Concrete Decorator: Here we have two concrete decorators, ExcitedMessageDecorator and QuizzicalMessageDecorator, each of which descends from the abstract MessageDecorator class. However, these decorators do have special behavior in that they override the GetMessage and PrintMessage behaviors and enhance them by calling the base version from MessageDecorator (which in turn delegates to the relevant IMessage object) and then appending exclamations.
In object-oriented programming, the decorator pattern is a design pattern that allows behavior to be added to an individual object, dynamically, without affecting the behavior of other objects from the same class.[1] The decorator pattern is often useful for adhering to the Single Responsibility Principle, as it allows functionality to be divided between classes with unique areas of concern.[2] The decorator pattern is structurally nearly identical to the chain of responsibility pattern, the difference being that in a chain of responsibility, exactly one of the classes handles the request, while for the decorator, all classes handle the request.

The term outsider art was coined by art critic Roger Cardinal in 1972 as an English synonym for art brut (French: [aʁ bʁyt], "raw art" or "rough art"), a label created by French artist Jean Dubuffet to describe art created outside the boundaries of official culture; Dubuffet focused particularly on art by insane-asylum inmates.[33] Outsider art has emerged as a successful art marketing category (an annual Outsider Art Fair has taken place in New York since 1992). The term is sometimes misapplied as a catch-all marketing label for art created by people outside the mainstream "art world," regardless of their circumstances or the content of their work.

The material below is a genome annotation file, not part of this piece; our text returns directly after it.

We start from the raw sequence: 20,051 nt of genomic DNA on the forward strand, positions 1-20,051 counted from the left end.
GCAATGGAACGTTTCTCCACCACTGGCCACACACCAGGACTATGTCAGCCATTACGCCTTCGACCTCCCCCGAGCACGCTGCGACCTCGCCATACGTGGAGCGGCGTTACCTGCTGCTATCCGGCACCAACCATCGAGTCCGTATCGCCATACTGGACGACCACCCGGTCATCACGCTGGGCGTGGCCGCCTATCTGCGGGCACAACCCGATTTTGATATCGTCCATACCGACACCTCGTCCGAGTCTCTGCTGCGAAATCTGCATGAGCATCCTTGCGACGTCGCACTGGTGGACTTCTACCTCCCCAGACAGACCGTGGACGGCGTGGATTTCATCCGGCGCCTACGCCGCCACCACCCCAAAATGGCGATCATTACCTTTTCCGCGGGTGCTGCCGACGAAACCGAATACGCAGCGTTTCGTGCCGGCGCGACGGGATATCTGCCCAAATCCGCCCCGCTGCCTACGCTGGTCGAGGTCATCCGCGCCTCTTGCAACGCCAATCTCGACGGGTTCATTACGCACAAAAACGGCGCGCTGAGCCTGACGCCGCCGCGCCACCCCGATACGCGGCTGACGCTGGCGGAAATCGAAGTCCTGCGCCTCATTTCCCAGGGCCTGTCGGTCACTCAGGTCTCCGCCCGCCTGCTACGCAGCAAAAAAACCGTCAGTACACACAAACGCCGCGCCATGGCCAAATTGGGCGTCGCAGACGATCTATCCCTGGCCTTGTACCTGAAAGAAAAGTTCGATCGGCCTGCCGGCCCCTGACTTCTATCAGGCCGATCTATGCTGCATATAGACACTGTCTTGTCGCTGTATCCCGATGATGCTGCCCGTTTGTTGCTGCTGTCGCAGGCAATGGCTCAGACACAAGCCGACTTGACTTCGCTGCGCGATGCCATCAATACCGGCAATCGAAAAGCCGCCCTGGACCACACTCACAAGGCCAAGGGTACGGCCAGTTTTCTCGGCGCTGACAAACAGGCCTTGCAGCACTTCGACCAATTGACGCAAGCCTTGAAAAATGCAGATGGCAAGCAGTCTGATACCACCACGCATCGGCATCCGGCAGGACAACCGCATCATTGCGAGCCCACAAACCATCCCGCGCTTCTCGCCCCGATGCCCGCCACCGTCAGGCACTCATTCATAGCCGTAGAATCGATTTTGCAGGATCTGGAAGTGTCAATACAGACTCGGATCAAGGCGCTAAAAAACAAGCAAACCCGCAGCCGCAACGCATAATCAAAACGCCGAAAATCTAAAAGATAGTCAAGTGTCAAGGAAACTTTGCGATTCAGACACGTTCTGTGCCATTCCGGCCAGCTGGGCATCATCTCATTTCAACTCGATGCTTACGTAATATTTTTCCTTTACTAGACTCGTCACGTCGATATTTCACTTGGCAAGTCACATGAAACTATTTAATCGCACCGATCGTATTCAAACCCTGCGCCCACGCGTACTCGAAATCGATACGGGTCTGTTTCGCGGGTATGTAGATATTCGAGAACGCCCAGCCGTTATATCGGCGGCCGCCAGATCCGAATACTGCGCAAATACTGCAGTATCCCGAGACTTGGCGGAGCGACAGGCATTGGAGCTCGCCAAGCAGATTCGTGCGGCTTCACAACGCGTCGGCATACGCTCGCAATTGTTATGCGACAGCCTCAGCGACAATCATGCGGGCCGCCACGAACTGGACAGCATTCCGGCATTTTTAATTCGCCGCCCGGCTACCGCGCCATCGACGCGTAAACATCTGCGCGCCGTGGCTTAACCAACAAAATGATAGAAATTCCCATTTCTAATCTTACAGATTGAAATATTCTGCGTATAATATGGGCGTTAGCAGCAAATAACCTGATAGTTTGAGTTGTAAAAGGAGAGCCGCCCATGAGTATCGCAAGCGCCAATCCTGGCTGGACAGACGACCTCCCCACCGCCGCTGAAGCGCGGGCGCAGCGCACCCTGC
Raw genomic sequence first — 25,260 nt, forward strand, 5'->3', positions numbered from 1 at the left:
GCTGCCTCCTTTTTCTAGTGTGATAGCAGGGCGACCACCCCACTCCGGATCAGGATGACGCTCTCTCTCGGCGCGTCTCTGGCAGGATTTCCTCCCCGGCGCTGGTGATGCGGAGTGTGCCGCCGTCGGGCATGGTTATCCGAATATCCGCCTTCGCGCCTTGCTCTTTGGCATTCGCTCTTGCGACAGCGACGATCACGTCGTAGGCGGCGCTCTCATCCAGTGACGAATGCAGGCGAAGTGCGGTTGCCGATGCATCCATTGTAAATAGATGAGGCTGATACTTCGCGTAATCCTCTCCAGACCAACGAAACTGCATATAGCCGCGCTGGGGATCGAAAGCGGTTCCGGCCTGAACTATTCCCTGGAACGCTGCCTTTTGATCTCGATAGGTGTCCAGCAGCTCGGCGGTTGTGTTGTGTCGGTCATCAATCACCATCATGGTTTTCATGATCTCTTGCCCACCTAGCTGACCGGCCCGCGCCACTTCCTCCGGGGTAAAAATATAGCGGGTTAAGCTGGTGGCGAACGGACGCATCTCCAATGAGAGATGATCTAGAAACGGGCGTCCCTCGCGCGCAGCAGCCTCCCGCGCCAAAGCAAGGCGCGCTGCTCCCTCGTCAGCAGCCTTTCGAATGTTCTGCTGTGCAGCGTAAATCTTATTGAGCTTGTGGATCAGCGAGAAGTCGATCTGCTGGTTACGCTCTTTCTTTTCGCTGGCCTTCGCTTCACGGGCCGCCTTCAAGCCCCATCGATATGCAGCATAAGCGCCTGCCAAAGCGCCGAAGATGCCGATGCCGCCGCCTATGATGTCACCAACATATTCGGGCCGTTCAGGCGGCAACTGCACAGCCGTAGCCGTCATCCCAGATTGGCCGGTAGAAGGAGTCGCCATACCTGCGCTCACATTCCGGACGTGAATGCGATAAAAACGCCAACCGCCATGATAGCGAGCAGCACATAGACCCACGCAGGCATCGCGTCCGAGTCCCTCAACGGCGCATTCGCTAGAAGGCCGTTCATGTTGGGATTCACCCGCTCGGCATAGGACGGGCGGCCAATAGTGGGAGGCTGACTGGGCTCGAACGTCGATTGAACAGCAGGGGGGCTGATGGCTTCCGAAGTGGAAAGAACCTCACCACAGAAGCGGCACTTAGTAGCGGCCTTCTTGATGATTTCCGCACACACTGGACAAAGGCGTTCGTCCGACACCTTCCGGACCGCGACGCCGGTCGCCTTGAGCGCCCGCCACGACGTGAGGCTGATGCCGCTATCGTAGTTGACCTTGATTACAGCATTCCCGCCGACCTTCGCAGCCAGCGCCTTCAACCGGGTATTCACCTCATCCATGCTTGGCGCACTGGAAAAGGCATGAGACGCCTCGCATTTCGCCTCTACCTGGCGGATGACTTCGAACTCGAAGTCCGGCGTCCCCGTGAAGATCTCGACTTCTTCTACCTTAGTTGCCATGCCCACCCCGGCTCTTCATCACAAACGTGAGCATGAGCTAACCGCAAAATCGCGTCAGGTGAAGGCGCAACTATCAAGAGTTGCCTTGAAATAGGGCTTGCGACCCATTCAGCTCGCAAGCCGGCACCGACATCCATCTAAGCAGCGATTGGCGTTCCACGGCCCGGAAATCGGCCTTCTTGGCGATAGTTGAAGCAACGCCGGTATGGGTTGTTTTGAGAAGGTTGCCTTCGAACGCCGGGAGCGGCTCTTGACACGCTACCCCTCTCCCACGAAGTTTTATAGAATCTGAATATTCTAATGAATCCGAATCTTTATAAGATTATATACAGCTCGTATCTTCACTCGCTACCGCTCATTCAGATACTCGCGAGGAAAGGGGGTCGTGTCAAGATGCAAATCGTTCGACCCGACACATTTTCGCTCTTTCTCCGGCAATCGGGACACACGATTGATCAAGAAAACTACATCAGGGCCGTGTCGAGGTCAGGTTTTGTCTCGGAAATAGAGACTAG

We are looking for a Maintenance Operative for a brand new residential development in Southall. Full of gardens, parks, trees and water; this contemporary development is a vibrant place to work with a brilliant team of people. As Maintenance Operative you will ensure the site is well maintained providing a clean and secure environment for residents and guests at all times. Supporting the Development Manager you will keep Health & Safety standards to a maximum. Must have a full clean driving license (to operate the estate vehicle) and Construction Skills Certification Scheme (CSCS) card. Our client is one of the UK's leading residential property management companies. They are a professional and creative employer who really put their people's best interests first. Always looking for the best ideas and solutions to look after people, their homes and communities; you'll be a valued member of this lovely company. Key responsibilities: Provide general maintenance support to the Development Liaise with and provide access to authorised contractors and tradesmen Report defects / incidents (either observed or reported) and take the corrective action Carry out monthly emergency light system checks and ensure monthly fire alarm checks are undertaken with Development Manager Maintain accurate records of maintenance / lighting issues Undertake any routine general repairs /